Oh wow, what in interesting question. I've actually had textile majors in my, the class I call Color Works, and the way that they have done it is they actually use some traditional materials to plot out color combinations and them make it, in terms of weaving, with thread or making it with fabric because it's a really complicated thing to try, obviously, to make it, it's time consuming to make it with the material that you might be using. He could do it digitally, or he could do it in terms of just traditional media to say, what can I do with... And with threads you can create opacity and transparency, I'm sure he knows this, with threads. So you can play with opaque transparent color, temperature, you might be able to play with light, but you can play with all these elements. But my thinking would be to test it in a separate materiel and then apply it, almost like a study, to the final textile work.
Color charts are really good, the textile majors love the color charts.
Because they can also use brushes to mimic the thread strands and that's a really fun exercise because when you see the strands of the thread of color, because the brushes might be stiff and the bristles are creating that, it mimics, in a sense, what a fabric can do. So yeah, yes.
Really interesting. Okay, this question came from Julie Crismar who says, "Are your grounds one single hue normally, or do you use a variety of color within the same monochromatic theme?"
Typically what I do when I lay a ground down is I either mix the color, lets say it's a blue-green. I might mix a little green, a little blue, on the palette, I wet my surface and lay that whole color down. If I look at it and I see it's not quite there yet, I might layer something on top of it. I typically like my grounds to be consistent in value across the whole shape of that composition. So I don't have any light spots popping out because that's going to interfere with how I think about my value system. So the value of the color is usually consistent throughout the whole thing, but I may choose to layer not just it's pure blue or a pure red, I'll layer colors to make more interesting or complex color or even a brown, I might layer compliments one on top of each other. Again value is really consistent throughout the whole thing to create the ground. But I don't have multicolored grounds, because that, I think that confuses the purpose of the ground. It's meant to harmonize, not to separate out the piece.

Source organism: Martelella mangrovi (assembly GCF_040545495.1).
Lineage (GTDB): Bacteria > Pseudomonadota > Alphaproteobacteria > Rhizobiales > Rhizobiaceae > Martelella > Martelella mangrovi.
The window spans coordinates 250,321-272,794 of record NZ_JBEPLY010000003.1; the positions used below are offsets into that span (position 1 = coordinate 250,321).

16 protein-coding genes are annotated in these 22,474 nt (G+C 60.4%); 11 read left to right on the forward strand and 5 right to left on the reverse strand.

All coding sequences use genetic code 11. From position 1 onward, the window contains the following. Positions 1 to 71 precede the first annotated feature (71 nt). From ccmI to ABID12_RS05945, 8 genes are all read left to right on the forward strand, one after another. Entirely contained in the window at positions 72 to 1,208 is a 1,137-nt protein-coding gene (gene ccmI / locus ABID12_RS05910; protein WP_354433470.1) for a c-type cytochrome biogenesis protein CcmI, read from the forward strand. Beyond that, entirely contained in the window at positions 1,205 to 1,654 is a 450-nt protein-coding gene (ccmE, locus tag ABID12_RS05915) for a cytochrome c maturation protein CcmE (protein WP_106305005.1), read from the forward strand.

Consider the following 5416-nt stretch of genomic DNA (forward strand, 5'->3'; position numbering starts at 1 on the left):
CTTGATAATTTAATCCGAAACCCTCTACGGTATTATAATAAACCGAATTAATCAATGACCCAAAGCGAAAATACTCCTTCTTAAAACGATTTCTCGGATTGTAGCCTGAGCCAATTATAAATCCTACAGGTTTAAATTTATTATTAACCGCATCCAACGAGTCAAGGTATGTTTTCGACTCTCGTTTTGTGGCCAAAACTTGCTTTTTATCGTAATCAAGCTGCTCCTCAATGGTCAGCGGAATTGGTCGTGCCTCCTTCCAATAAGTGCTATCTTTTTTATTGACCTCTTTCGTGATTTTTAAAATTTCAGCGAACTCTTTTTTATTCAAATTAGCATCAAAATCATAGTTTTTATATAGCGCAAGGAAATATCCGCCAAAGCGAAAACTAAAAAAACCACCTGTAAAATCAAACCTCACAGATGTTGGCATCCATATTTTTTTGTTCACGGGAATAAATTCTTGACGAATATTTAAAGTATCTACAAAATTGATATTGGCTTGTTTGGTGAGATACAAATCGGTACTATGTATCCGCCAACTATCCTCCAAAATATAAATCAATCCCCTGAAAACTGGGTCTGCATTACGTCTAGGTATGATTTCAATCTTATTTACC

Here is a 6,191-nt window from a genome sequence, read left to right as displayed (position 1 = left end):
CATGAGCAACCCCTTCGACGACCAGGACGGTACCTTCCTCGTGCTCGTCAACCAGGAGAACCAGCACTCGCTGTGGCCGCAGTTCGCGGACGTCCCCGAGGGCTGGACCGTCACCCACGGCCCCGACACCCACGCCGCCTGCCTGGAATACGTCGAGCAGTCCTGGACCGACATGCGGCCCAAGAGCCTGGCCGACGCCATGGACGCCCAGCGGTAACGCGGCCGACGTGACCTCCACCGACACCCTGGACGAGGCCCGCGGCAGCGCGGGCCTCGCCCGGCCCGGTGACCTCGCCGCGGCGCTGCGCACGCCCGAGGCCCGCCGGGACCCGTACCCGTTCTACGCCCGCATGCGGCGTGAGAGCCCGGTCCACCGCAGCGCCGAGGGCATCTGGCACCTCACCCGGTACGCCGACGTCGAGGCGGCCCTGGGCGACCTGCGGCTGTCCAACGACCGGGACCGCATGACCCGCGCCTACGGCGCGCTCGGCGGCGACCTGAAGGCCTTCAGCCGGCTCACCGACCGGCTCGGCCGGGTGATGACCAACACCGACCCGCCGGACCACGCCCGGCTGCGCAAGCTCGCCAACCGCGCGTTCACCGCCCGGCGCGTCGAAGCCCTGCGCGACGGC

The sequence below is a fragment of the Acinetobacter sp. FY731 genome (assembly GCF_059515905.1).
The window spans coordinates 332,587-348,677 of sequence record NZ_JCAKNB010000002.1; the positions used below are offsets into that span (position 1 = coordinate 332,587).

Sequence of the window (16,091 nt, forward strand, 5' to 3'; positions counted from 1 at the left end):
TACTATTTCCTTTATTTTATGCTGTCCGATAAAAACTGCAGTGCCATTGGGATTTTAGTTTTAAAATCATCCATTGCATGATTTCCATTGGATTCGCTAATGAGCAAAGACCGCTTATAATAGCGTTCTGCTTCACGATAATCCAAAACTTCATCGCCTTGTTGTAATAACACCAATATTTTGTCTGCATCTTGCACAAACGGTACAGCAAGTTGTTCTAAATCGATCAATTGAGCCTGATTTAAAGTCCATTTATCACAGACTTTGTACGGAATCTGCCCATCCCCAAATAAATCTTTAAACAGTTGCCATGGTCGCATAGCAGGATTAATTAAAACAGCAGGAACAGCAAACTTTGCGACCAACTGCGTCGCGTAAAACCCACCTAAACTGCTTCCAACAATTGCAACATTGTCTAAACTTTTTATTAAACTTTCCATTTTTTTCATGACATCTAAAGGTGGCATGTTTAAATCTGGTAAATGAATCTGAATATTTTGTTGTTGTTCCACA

Okay, and we were just talking about primaries and so Sunrise asks, So how do you choose which of those primaries that you're going to start with to create that color family? Or maybe what are the considerations of which red, which blue?
Right, and we will be talking about that.
I hope this person sticks around, you say Sunrise?
Awesome name, I hope that Sunrise sticks around for the demo because I actually show how that works.
But basically just to express it if something is a super warm, kind of orange, reds, things in the warm zone I know I have to choose a warm, not a cool red to make those colors. So, in real time for me with paint, cadmium red is a very orangy red. I'm gonna go to that to make warm tones. The permanent rose, which is really pink, it's probably what was used here, that's not gonna make super warm oranges, or anything in the warm zone so I'm not gonna choose that color if my palette is shifting to the warm and I need a red. I go to what's logically the warm red. Probably a cadmium, or something that has the warmth it it. So I choose it based, often times, on temperature.
Okay, this question came from PG, who said, "I've read that any color can be described by hue, value, and intensity. Considering all of your other descriptions and different elements, is hue, value, intensity an incomplete description of any color?" and then there's a secondary question too.
I'll answer that first. In some ways it is an incomplete, it's a good start, because value we've talked about yes we can describe a color by value. What was the other one? Intensity?
Hue, value, and intensity.
Okay, and intensity of course, saturation or lack thereof. Intensity is just another word for that. And hue is the specific color itself. Is it blue, purple, orange? What is the color? So those are three descriptors that can start you off for knowing what a color is, but in addition to that are these other things that can add to, how do you describe a color? Because a color can also be, in addition to those three things, opaque. Or it might be a complimentary color, which adds a level of information that can help you in understanding what you're looking at. But it is a good start.